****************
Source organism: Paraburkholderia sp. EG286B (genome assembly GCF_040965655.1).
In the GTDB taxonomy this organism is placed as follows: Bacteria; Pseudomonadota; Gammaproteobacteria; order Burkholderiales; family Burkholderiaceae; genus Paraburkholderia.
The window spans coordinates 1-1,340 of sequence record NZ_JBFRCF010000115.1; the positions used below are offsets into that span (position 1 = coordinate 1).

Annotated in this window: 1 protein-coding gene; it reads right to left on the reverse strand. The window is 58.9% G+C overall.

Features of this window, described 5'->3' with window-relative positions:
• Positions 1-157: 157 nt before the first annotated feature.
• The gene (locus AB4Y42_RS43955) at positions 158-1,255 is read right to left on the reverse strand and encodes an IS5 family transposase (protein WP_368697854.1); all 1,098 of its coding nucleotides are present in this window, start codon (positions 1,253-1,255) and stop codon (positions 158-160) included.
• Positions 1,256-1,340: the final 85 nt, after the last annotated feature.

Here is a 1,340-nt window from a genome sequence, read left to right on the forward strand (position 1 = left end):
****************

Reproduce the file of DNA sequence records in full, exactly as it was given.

Source organism: Paraburkholderia sp. EG286B (genome assembly GCF_040965655.1).
In the GTDB taxonomy this organism is placed as follows: Bacteria; Pseudomonadota; Gammaproteobacteria; order Burkholderiales; family Burkholderiaceae; genus Paraburkholderia.
The window spans coordinates 1-1,340 of sequence record NZ_JBFRCF010000115.1; the positions used below are offsets into that span (position 1 = coordinate 1).

Annotated in this window: 1 protein-coding gene; it reads right to left on the reverse strand. The window is 58.9% G+C overall.

Features of this window, described 5'->3' with window-relative positions:
• Positions 1-157: 157 nt before the first annotated feature.
• The gene (locus AB4Y42_RS43955) at positions 158-1,255 is read right to left on the reverse strand and encodes an IS5 family transposase (protein WP_368697854.1); all 1,098 of its coding nucleotides are present in this window, start codon (positions 1,253-1,255) and stop codon (positions 158-160) included.
• Positions 1,256-1,340: the final 85 nt, after the last annotated feature.

Here is a 1,340-nt window from a genome sequence, read left to right on the forward strand (position 1 = left end):